According to reports, a United Nations team recently met officials of West Bengal Green Energy Development Corporation (WBGEDC) to promote the use of solar water heaters, which would cut down on the use of geysers in winter.
The UN has already sanctioned Rs 10 lakh for awareness programmes in the city. Two factory units will be set up here to manufacture solar water heaters.
WBGEDC managing director S P Gon Chaudhuri said that the campaign to promote solar heaters would start soon. “We’ll put up posters, billboards and chalk out other campaign strategies. Leaflets will be distributed at hospitals and healthcare centres. This will be under the United Nations Development Programme,” he said.
Gon Chaudhuri said solar heaters are an excellent alternative to geysers. A geyser costs about Rs 4000 and using it for six months will incur electricity bill of about Rs 2,500. As geysers are generally not used in summer, the electricity bill for five years would touch Rs 12,500, calculated for six months geyser use. Adding the purchase price to it, this means using a geyser for five years will cost around Rs 16,500.” On the other hand, a solar heater may have an initial cost of Rs 13,000.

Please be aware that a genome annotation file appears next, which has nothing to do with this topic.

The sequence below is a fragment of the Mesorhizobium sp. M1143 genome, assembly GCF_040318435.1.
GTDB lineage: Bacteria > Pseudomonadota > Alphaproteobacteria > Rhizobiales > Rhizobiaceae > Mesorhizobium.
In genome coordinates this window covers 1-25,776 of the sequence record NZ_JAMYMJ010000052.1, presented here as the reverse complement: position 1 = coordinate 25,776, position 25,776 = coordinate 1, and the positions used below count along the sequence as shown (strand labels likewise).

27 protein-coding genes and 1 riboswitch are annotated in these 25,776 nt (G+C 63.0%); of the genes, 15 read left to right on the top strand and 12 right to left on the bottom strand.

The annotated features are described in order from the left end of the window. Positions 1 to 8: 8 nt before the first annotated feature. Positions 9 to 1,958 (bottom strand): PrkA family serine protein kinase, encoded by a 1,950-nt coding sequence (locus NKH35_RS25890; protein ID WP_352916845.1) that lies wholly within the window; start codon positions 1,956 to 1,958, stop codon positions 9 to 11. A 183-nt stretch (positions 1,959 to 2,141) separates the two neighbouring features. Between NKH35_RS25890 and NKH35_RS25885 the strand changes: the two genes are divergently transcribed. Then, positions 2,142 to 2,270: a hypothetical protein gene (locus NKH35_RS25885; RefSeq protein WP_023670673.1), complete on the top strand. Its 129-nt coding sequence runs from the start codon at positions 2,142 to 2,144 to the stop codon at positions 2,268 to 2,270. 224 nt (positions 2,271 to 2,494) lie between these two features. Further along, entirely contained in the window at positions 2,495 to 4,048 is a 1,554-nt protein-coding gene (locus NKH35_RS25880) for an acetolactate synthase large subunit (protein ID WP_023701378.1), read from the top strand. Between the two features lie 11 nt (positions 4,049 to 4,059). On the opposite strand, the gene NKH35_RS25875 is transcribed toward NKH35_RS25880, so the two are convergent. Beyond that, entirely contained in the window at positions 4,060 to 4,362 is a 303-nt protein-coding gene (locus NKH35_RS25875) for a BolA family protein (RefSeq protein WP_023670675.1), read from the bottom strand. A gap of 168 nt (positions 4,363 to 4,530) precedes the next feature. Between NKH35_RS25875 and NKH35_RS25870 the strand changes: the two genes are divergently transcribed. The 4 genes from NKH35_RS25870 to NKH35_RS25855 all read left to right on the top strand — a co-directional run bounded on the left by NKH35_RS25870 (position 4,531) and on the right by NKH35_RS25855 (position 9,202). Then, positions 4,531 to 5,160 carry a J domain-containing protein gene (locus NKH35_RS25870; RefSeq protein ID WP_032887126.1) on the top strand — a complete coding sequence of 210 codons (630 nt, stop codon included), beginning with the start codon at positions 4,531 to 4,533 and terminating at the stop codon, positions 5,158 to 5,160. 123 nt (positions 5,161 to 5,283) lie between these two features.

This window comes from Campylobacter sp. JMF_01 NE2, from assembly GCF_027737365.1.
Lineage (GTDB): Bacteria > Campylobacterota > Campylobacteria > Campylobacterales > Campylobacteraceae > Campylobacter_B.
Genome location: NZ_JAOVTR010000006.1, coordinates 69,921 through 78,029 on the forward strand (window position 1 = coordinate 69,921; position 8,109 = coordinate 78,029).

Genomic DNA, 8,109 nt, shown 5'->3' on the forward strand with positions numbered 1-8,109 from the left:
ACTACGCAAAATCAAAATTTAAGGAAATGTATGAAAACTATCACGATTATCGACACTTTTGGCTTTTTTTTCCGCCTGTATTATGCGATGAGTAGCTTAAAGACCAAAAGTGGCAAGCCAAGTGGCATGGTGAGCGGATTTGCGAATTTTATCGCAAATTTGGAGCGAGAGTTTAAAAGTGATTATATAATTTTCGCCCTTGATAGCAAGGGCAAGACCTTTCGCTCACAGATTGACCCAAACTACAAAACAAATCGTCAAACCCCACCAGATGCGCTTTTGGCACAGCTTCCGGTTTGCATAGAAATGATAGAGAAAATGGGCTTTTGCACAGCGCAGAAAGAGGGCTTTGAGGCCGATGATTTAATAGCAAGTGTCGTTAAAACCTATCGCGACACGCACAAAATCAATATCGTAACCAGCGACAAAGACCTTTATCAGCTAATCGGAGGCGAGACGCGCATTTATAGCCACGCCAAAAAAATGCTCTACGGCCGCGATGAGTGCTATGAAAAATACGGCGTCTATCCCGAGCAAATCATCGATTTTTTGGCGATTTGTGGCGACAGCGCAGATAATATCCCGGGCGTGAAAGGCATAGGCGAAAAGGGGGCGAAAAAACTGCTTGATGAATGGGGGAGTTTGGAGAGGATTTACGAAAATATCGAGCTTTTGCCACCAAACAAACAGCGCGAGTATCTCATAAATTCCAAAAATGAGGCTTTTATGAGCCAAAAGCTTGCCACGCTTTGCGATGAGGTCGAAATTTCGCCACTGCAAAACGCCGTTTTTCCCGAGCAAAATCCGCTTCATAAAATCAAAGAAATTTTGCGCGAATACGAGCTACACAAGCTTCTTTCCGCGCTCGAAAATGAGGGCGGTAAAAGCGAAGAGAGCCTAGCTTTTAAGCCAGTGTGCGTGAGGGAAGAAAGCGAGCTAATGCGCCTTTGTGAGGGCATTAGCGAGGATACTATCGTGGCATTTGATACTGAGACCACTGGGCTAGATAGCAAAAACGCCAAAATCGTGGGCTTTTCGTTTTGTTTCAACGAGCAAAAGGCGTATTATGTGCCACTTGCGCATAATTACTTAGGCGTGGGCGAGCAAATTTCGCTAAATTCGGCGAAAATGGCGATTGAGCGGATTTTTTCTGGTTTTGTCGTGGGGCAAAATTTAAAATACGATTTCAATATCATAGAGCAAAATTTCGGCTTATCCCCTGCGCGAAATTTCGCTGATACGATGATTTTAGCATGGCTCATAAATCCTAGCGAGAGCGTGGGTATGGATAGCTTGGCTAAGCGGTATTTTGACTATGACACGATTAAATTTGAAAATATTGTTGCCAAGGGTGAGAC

“One manufacturing unit will be set up near Ruby hospital and the other one in Asansol,” Gon Chaudhuri said.
WBGEDC has also been given the job of framing a scheme to hold campaigns on solar power and solar heaters in the northeast. “It is a prestigious project and it’s wonderful that we have been selected to frame schemes for the northeast states to promote solar power,” Gon Chaudhuri said.
Apart from solar heaters, WBGEDC is also trying to introduce more solar rooftop panels in multi-storey commercial highrises in the city.
As readers of Panchabuta might be aware, the first megawatt scale grid connected solar project in India, was a 2MW project set up by the West Bengal Green Energy Development Corporation Ltd (WBGECL) in Asansol, West Bengal, out of which 1.2MW was commissioned on December 8,2009.
Also as readers of Panchabuta might be aware, the first big micro carbon credits success story in India is that of 15,000 users of Solar Water Heaters in India whose project was registered as a CDM project and CER sold. The CER’s amounting to 227,460 was bought at 20% Market Discount by RWE AG, Germany.